The occurrence and development of events by chance in a happy or beneficial way: “a fortunate stroke of serendipity”.
Just like Aleks Krotoski in her BBC Radio4 series The Digital Human, I’ve been fascinated with Serendipity for a good chunk of my life.
I don’t remember the first time I ever heard the word, but I do remember the first time it’s meaning was explained to me. It was in the early 90’s, in an bar on an island in South East Asia. I’d initially planned to take a year out from my studies, but that single year stretched into ten, and like many I was traipsing the well grooved routes carved out by International backpackers, armed with their Lonely Planet guide books.
Quite often you’d be surrounded by strangers and yet find a friend. Someone you’d met in a hostel or train station weeks, months and a thousand miles before. You felt that these ‘chance’ encounters continents apart were happening randomly, and I was initially in awe at what appeared to be the magic of the universe.
Of course when you all read the same guide book, you all move the same way. It’s an endless conveyor belt of skint backpackers shifting from one cheap hostel to the next.
It was only when I binned the guide books that I felt I was experimenting with chance. The ‘happy accidents’ came thick and fast. People, places, work, unbelievable opportunities, all became intertwined with one another and my new favorite phrase… Serendipity.
Once I grasped the word and it’s meaning, I felt I was treading a fine line between diving headlong into new experiences, embracing these happy accidents and attempting to avoid self fulfilling prophecies.
Like some people in their belief that you make your own luck, I seriously thought serendipitous moments could be hunted. Serendipity was not a metaphysical construct, but a skill. A skill dependent on your ability to use your embodied ideas and experiences to see the opportunities caught up in seemingly chance discoveries.
You need to first be in a position to have a chance encounters. On top of this you need to see the opportunity’s within those encounters at the same time as recognizing the value of these connections taking place.
The more I said yes, the more serendipitous situations I found myself in. It was all down to perspective and how I saw the world around me.
When you travel, time slows down. I don’t just mean as in Time Dilation when two identical clocks have a time discrepancy as one slows as it’s flown round the world. I mean in the experiential sense.
I had a theory that routine would have your brain collate similar experiences together. In the normal work-eat-sleep day to day of an individual, five breakfasts in the same house, five commutes on the same roads, five lunches at the same desk would blur into one memory. The weeks become days, the months become weeks. Time would speed up and life pass you by.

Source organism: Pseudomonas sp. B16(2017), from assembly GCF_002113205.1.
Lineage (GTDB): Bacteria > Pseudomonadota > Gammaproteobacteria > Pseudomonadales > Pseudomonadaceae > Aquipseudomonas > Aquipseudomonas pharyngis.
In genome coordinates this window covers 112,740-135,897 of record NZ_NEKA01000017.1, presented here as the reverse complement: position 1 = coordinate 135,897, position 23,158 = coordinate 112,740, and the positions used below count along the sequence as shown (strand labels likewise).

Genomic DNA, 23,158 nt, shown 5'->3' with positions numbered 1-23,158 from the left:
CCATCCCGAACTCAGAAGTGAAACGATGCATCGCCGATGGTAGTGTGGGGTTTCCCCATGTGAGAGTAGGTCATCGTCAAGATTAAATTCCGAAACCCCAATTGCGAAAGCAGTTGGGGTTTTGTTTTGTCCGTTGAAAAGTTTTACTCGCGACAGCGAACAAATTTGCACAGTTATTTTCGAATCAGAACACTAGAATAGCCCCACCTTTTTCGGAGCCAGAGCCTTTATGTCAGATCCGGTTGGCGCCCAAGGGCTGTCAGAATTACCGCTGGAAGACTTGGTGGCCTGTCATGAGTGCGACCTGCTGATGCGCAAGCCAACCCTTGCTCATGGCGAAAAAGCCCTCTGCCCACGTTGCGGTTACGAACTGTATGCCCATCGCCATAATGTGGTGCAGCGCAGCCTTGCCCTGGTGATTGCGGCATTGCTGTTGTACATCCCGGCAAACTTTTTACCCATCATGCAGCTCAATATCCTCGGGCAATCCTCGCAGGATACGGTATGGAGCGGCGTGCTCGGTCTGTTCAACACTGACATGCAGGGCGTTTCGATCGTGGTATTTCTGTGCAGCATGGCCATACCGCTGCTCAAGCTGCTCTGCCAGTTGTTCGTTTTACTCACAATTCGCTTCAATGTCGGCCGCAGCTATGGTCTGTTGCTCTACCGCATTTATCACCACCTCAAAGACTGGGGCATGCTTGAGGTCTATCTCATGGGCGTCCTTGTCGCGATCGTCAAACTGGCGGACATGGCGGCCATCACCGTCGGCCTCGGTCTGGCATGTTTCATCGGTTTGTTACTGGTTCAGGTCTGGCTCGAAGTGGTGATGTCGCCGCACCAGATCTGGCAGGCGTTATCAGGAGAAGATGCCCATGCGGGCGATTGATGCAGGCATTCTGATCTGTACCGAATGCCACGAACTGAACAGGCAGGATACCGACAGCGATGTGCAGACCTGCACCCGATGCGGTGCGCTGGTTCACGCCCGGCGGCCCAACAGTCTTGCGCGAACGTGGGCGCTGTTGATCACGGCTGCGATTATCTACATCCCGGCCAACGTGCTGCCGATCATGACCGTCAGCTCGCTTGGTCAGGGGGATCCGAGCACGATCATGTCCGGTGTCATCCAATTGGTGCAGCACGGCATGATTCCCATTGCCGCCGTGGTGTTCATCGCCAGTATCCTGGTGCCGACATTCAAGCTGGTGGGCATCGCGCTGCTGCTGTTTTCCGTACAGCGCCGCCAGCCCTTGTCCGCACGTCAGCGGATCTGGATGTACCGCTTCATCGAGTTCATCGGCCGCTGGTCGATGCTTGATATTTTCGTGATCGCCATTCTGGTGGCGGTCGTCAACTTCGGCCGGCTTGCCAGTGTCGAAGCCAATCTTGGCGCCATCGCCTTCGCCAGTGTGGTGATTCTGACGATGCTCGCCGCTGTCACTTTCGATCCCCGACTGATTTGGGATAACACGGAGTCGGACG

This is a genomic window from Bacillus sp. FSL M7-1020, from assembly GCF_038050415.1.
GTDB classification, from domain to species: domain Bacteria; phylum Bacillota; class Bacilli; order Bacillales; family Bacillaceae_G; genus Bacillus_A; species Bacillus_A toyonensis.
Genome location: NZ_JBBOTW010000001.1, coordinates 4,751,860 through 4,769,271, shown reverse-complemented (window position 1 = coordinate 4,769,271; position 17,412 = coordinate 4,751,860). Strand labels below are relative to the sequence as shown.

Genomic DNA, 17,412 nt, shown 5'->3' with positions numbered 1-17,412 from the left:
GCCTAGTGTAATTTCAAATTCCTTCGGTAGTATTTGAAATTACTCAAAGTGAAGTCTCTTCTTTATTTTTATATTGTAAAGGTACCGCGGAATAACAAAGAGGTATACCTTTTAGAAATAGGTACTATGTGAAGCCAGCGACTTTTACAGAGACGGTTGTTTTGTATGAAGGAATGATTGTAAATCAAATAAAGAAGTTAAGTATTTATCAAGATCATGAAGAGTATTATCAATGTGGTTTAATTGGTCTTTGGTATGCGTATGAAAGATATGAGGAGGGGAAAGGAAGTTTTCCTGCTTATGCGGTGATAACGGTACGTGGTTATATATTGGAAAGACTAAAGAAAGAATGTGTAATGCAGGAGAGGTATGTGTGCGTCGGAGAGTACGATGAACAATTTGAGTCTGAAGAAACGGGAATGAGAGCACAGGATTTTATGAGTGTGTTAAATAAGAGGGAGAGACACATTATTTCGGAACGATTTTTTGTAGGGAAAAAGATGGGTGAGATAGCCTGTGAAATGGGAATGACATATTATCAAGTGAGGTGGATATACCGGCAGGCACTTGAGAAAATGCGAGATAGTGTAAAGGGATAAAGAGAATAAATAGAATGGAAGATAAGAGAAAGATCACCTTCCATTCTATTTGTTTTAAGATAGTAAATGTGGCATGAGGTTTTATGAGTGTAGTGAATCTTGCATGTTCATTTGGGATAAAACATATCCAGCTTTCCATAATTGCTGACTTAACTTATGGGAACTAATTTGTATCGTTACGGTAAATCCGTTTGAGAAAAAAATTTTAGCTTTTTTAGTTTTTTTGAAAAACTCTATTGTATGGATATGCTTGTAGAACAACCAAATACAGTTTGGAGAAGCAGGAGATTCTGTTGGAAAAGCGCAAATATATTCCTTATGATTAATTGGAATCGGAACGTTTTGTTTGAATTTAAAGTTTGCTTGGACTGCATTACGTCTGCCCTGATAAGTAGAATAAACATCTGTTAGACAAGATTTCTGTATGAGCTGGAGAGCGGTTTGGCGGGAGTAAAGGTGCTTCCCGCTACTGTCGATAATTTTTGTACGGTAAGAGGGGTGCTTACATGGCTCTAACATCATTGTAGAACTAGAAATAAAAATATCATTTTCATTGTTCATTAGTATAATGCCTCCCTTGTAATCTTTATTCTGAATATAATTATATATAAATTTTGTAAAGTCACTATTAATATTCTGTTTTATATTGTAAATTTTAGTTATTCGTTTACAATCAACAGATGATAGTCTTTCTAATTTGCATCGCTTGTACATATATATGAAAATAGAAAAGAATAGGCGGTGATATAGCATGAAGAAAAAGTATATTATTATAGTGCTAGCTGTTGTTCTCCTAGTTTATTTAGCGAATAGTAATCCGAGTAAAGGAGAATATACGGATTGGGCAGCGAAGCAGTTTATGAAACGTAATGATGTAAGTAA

Traveling, moving, punctuated the passage of time with new scenes, new sensations, new faces and you were always seeing the world with fresh eyes, as the normal filters didn’t have time to form.
Serendipity grew all around. Ripe for the picking.
Years later I hope I’ve at least kept hold of a few of these beliefs. One working day is rarely the same as another, I alternate my cereals, my t-shirts and for some reason the arm I wear my watch. It catches me out. It breaks a routine.
My social network was initially built around people who’d share similar interests to me. It’s now these patterns that I don’t see that bother me. The filter bubbles delivering me parts of the web it thinks I’d like to see based on past behavior. This algorithmic meddling can happen unnoticed.
I’m blessed with online friends who are pretty random in nature. Spontaneous and inquisitive, many with passions different to my own. Quite often, I’ll follow or add to a list someone with a totally different outlook. Even someone I may not agree with. This I hope will assist in avoiding the creation of more filter bubbles segregating me from the more unexpected online discoveries.
I try not to surf the internet like Google wants me to. Although Twitter assists me in delivering news from the minds of nearly 4000 people. I still like to stumble upon, rather than ‘Stumbleupon‘ stuff.
When you visit my blog, try to Ignore the search bar on the right and instead click the serendipity button below it.
I’m not saying you’re going to stumble into some life changing content. But it’s certainly a journey into a little unknown.
I’m thankful to @RichardMackney for adding the button and plugin to my custom WordPress theme. When I asked him he said, “You’re looking for a random post button?”
“No” I said. “I want a Serendipity Button”.
A serendipity button should be a magnet to the inquisitive. After all, they are the ones who totally understand the value in looking for one thing, but finding another.
Elegant concept, and potentially powerful with people like me who test reason to destruction and want to see the evidence, yet also trust intuition and are curious about the mystery of life. I would be really interested in being part of such a pilot, and offering feedback on what difference the serendiptity button made to my social media experience.